When I was a child, I watched Twilight Zone, One Step Beyond, The Outer Limits. That was back in the days when parents allowed their children to watch television programs. There were no “educational” programs. No Sesame Street, The Electric Company, none of those came to fruition yet.
I do, however, remember Captain Kangaroo, Howdy Doody, Romper Room and its “magic mirror.” I waited patiently for my name to be called from that stupid magic mirror, everyday after Kindergarten. To my dismay, “Susan” was never called.
We, the latter Baby Boomers, were stuck with messages/lessons from the artists who had pioneered television programming to children. I don’t remember any “lessons” learned from those early programs. I do recall being extremely entertained and laughing at the Warner Brothers cartoons — my favorites were Bugs Bunny, Yosemite Sam, Sylvester and Tweety Bird… How did I (and my childhood friends) turn out to be upstanding citizens when we laughed at characters being shot or blown up but returning fully feathered and furred in the next scene? Clue: We were disciplined and knew the difference between reality and fantasy.
Fast forward a few years to what would become my mainstay television entertainment. It was in the Sci-fi realm, for I knew that “Leave it to Beaver” and “Andy Griffith” were never going to be places where my life would exist. Sci-fi sparked my imagination, and I spent many daydreams visiting non-existent places and possibilities.
The Outer Limits was most terrifying to me. Their stories went beyond the other programs. One story in particular had to do with a brain. A brain in a glass jar.
The brain was alive. It was functional/powerful. I do not remember the moral of that particular episode, other than my being terrified/afraid …. what if I was just a brain in a jar?!
As a child, this horrified me. If I were just a brain, I could not run. I could not talk. I could not ride my bike. I could not share secrets with my best friend.
Fast forward fifty-some years…
I am not the brain in the jar. I am a woman, with spinal problems, surviving breast cancer, aches and pains that surprise me every morning.
There were times, before my son’s death, that I just “gave in,” heck, cancer was gonna get me sooner or later, might as well just be a sloth and eat whatever I wanted — healthy or not. “What the heck?,” I thought. “What does anything matter? My time is limited. Just be lazy and die.”
But, when he died, my son, I felt how much he wanted to live. And, I decided that as long as I am alive, I have to “want” to live, (even though I would rather trade places with him — let him live to see his young children grow up.)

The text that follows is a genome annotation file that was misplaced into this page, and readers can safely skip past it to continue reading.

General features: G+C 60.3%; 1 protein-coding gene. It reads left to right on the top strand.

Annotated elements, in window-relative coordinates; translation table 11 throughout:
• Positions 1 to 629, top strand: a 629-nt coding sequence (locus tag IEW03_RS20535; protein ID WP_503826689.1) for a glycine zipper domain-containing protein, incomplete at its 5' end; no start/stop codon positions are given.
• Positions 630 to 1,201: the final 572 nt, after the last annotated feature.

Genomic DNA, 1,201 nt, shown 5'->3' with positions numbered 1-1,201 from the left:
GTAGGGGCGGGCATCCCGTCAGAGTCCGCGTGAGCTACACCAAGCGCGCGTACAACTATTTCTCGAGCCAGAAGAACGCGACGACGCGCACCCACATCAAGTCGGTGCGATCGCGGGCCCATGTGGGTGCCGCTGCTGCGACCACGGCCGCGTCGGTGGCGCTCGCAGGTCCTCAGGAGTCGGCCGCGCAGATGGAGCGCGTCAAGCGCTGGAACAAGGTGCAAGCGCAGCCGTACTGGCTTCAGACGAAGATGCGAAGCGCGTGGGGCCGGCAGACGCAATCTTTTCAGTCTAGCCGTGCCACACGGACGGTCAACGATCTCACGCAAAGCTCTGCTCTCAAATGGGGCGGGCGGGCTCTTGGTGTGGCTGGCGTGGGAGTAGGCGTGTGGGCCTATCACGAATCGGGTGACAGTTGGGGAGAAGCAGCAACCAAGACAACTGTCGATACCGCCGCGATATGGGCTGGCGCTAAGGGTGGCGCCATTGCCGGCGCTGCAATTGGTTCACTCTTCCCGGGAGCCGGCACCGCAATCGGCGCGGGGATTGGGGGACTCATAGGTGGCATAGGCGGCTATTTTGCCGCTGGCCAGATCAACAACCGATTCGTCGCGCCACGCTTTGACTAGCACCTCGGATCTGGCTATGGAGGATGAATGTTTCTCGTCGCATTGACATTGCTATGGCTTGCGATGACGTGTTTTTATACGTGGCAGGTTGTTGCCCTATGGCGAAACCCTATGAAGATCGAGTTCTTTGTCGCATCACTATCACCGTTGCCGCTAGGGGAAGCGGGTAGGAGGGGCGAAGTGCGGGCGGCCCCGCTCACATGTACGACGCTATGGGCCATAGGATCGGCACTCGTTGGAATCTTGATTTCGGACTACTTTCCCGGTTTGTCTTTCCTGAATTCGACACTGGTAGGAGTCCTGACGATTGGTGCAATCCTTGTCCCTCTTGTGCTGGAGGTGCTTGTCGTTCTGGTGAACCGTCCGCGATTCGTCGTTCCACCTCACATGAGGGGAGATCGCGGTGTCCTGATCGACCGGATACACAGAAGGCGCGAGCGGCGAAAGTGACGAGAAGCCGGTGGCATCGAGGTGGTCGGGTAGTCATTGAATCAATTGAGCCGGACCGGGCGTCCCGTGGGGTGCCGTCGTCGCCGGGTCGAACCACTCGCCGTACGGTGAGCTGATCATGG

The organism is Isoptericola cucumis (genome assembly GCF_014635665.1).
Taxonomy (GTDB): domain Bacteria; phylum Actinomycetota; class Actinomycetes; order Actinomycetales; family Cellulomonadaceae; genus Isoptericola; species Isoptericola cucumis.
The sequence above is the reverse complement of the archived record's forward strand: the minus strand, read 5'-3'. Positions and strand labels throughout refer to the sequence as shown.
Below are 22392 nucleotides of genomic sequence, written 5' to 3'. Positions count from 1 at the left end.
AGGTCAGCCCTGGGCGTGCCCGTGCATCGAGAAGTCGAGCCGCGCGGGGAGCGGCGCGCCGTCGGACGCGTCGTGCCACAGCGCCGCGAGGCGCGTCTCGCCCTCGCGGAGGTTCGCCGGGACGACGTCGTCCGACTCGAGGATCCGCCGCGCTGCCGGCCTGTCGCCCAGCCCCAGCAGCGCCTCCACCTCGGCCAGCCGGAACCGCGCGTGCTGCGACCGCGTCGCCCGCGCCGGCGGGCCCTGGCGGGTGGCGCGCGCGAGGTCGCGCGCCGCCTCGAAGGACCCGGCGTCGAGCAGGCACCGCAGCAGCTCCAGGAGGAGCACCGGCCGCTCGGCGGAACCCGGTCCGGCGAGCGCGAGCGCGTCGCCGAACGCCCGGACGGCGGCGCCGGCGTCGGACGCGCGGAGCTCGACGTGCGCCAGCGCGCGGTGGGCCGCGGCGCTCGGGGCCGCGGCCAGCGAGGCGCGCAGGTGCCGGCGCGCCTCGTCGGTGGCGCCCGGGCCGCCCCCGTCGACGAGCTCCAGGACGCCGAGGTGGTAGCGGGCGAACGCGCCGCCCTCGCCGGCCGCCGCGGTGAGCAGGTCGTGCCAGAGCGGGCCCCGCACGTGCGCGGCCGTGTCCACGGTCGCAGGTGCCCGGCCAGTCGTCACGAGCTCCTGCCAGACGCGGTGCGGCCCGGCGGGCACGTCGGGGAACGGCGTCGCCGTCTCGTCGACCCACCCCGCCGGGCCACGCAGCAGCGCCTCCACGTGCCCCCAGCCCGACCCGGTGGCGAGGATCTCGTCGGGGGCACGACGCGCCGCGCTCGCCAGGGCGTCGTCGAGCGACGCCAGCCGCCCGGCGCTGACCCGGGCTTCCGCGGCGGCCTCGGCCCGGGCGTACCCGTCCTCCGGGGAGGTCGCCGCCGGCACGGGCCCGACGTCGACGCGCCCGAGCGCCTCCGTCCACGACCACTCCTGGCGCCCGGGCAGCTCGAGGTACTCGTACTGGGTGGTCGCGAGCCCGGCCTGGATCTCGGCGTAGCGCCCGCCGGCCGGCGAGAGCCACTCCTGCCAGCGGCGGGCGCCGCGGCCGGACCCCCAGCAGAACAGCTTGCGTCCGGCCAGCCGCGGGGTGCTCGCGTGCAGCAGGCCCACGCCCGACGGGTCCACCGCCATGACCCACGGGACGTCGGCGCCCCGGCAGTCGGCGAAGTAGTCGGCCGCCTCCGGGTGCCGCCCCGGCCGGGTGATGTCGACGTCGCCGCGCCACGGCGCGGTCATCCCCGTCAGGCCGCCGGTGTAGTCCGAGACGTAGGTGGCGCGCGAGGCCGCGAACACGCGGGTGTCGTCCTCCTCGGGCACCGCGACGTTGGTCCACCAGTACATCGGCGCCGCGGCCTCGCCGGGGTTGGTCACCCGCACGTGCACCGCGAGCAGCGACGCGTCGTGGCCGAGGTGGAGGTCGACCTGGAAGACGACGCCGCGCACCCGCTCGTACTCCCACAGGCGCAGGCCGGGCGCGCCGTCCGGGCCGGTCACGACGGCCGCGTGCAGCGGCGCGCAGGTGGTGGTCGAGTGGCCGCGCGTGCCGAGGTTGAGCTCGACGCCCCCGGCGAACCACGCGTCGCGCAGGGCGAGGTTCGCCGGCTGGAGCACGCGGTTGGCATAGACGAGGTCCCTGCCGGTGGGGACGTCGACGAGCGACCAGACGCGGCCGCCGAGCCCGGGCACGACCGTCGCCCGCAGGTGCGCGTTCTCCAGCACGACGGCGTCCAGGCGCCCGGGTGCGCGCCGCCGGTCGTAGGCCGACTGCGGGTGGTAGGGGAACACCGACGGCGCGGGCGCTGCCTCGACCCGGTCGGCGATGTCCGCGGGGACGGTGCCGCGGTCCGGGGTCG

I have pushed myself to … finish projects, throw out unimportant memorabilia, strip my life to bare essentials and find purpose to each and every day in an effort to pay tribute to my son’s lost life.
And then, today, I decided it was tree-trimming time.
I hauled the old, wooden ladder from the shed. It was left there from the previous owners, probably a 30-40 year old 100 pound wooden ladder.
I struggled to drag and place it against my first tree. Nope. It was too unstable. I was not on a death-wish.
Returning to the shed, I found our aluminum extension ladder and placed it appropriately against the tree trunk and began to hand-saw the large limb. Between breaths, I looked downward, thinking about how I do not like heights, remembering how Mike’s wife said that he didn’t like heights, yet, he was a Lineman. I had no fear. I have no fear. My son died from an horrific cancer. Nothing can scare me.
So, I climbed the ladder. I cut a few limbs, and realized that I was reaching unsafe territory. I returned to the shed and searched for the manual pole saw. I used it to cut some mighty hefty limbs while standing safely on the ground.
One limb weighed more than me. As I attempted to drag it to the trailer, where I was storing the limbs, I used all my weight and might when one of the subsidiary branches snapped, shooting my body, full-force to the hard ground. As I fell, first feeling my hip where my sciatica is usually a constant sorrow, I felt my right wrist scream in pain! I countered with, “No! You are not broken! You are a sprain. You are a sprain, you are a sprain…”
I rose to my feet. I was able to walk. I felt my hand/wrist, unsure of what a broken bone felt like, I was certain that my injury was merely a sprain.
Two days later, my hand/wrist are still swollen, discolored with some pretty shades of purple and green, and in pain. And, it took this whole long rambling to reach my point of being “afraid.”
At my age, 62, I should not be climbing ladders, cutting down and dragging 100+ pound tree limbs across my yard. I reflected that over the past two months, I have suffered a torn shoulder, severe sinus infection and was finally back on my feet, looking forward to getting back to my transcription job. The house was cleaned, and all I wanted to do was start some outdoor projects that could sit and wait for my days off from transcribing. I had a plan! I was so happy! And then BOOM! In an instant, my plans changed by my own fault, by not being careful.
After the holiday, Memorial Day, I will be visiting my doctor to get x-rays of my hand/wrist. I need to know that I will heal and be able to return to transcription work.
Meanwhile, as I think about this accident, I realize how fortunate I was that I didn’t kill myself while on the ladder, or break my neck from the force of my fall. My worst fear of being a “brain in a jar” could have materialized if I had been totally paralyzed.
I will be fine. I will recover. I have learned my limitations. I am most happy that my brain is inside of my head and I can see, hear, feel taste and think. I just need to practice my thinking before engaging in any outdoor projects!